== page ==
Gov. McCrory offers advice with Hurricane Matthew insurance claims

A truck sits stranded on Interstate 95 in floodwaters from Hurricane Matthew in Lumberton, N.C., Wednesday, Oct. 12, 2016. People were ordered to evacuate, and officials warned that some communities could be cut off by washed out roads or bridge closures. (AP Photo/Chuck Burton)

RALEIGH, N.C. (WAVY) – Governor Pat McCrory offered advice to Hurricane Matthew victims filing out insurance claims in a press release on Saturday.

Gov. McCrory urges those impacted by the storm to register with FEMA and make contact with their insurance company to assess damage.

The governor offers the following tips to Hurricane Matthew survivors regarding property damage:

  • Regardless of whether you do or do not have homeowners’ insurance, register with the Federal Emergency Management Agency (FEMA), at, by downloading the FEMA mobile app, or by calling 1-800-621-3362.
  • Contact your insurance agent as quickly as possible and ask for instructions on what to do until your adjuster arrives.
  • Homeowner’s insurance policies do not protect against losses from floods, mudslides, mudflows or landslides, but they do cover such damage like fallen trees on roofs and vehicles.
  • For help locating an agent in your area and to learn more about the National Flood Insurance Program (NFIP), visit
  • Prepare an inventory of damaged or destroyed personal property and take pictures of the damaged property.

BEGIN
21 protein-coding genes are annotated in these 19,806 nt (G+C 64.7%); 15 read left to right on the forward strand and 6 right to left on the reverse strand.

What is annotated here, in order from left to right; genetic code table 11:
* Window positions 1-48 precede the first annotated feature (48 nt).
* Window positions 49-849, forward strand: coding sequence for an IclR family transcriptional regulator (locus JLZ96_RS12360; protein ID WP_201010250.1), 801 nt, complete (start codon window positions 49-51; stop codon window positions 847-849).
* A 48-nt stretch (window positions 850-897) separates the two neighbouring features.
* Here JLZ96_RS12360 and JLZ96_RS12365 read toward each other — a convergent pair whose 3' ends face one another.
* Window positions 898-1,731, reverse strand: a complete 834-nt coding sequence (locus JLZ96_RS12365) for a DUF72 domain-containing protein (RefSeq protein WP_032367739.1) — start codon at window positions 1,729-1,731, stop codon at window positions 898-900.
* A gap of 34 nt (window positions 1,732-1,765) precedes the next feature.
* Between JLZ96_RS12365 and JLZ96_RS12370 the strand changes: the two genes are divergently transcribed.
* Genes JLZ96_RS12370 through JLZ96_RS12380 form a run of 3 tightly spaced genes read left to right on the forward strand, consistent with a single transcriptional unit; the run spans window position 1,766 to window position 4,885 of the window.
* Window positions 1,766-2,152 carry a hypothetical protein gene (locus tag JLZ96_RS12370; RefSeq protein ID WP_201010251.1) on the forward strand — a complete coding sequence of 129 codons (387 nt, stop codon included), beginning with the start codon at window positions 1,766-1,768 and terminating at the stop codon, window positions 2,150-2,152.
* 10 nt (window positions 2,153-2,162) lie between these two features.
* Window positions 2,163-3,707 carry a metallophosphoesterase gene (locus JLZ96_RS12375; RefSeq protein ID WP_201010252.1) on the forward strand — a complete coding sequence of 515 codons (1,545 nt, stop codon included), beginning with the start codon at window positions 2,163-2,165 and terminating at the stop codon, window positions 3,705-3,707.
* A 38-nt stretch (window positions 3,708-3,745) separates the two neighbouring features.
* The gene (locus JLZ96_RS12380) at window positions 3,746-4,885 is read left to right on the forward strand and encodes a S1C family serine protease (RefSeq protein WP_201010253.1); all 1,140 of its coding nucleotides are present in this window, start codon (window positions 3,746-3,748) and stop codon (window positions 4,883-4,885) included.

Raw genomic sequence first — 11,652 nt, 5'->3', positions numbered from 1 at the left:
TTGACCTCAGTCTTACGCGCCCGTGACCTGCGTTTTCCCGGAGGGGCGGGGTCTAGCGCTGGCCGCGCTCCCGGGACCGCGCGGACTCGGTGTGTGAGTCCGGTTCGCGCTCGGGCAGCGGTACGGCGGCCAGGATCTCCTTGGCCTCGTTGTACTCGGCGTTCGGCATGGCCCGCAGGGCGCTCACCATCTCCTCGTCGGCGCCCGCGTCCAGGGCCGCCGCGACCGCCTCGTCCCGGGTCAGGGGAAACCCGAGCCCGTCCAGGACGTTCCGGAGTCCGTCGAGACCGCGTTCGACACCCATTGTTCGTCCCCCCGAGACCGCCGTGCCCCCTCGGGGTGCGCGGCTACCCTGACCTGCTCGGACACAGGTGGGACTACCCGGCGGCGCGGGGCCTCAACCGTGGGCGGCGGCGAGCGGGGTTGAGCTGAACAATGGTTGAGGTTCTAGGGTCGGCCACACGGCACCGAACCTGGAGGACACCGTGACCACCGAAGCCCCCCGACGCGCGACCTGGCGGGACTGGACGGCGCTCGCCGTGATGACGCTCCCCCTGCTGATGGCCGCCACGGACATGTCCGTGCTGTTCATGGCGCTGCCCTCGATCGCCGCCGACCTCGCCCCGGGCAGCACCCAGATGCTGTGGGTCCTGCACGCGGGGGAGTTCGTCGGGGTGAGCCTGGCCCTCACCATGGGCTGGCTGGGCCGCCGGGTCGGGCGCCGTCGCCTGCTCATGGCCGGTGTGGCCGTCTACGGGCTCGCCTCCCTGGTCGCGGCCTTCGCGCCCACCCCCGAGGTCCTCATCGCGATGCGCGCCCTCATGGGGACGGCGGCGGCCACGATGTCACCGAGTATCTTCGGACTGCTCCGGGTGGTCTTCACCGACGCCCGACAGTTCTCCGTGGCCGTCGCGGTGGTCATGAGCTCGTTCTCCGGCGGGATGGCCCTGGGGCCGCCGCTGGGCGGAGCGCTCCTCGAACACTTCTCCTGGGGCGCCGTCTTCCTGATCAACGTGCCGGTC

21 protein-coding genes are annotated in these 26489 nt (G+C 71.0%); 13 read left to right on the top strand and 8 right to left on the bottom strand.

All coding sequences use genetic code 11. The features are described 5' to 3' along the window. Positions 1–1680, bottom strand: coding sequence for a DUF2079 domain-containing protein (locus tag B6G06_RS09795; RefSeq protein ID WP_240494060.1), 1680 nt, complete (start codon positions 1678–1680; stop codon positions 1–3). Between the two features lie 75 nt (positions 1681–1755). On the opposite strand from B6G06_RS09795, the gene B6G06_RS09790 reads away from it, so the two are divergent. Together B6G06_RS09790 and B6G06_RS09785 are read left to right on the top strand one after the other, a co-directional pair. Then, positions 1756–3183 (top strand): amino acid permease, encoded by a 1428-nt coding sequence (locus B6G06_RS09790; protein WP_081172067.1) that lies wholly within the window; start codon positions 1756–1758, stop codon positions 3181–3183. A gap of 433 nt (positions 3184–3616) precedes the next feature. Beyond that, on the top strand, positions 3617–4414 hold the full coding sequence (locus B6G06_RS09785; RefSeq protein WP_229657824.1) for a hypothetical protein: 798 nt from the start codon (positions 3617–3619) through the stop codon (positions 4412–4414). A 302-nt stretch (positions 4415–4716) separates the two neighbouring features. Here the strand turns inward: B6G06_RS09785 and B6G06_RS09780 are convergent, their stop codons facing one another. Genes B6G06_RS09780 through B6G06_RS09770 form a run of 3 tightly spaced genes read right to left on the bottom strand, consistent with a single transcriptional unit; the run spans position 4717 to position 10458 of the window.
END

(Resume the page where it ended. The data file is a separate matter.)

• Protect your property from further damage. Reasonable expenses to protect your property are part of the loss and are generally reimbursed by insurance companies. Keep all receipts.
  • Do not have permanent repairs made until your insurance company has inspected the property and you have reached an agreement on the cost of repairs.
  • If necessary, rent temporary shelter. If your home is uninhabitable, most homeowner’s policies pay additional living expenses while the property is being repaired. Before renting temporary shelter, check with your insurance company or agent to determine what expenses will be reimbursed.
  • Review the claim settlement steps outlined in your policy. If you are dissatisfied with the proposed settlement offer, explain your position. If there is a significant difference between what the insurance company offers and what you believe you are entitled to, you may submit the dispute to arbitration.

Additional insurance tips: 

  • Damage to a home from fallen trees is covered under most homeowner’s policies. Most companies will pay to have trees removed from the damaged structure, but not from the yard.
  • Most homeowner’s policies cover damages to appliances that result from a power surge when power is restored to the home. Some electronic components may not be covered.
  • Damages to parked vehicles from fallen trees are covered under comprehensive automobile insurance.
  • Insurance adjusters are required to properly identify themselves and, if requested, show the claimant the license issued by the Department of Insurance.
  • Adjusters are not permitted to accept gratuities and are not permitted to buy salvage from claimants.
  • Adjusters cannot intimidate or discourage claimants from seeking legal advice.
  • Claimants are not required to use the contractor the insurance company recommends.
  • If a claimant believes the repair or replacement figure quoted by the adjuster is not adequate, the claimant may solicit other appraisals. The claimant may present the additional appraisals to the adjuster for a possible reconsideration.

Residents and business owners must begin the disaster application process by registering online with the Federal Emergency Management Agency at, or by calling FEMA at 1-800-621-3362. For more information about SBA disaster assistance for individuals and businesses visit: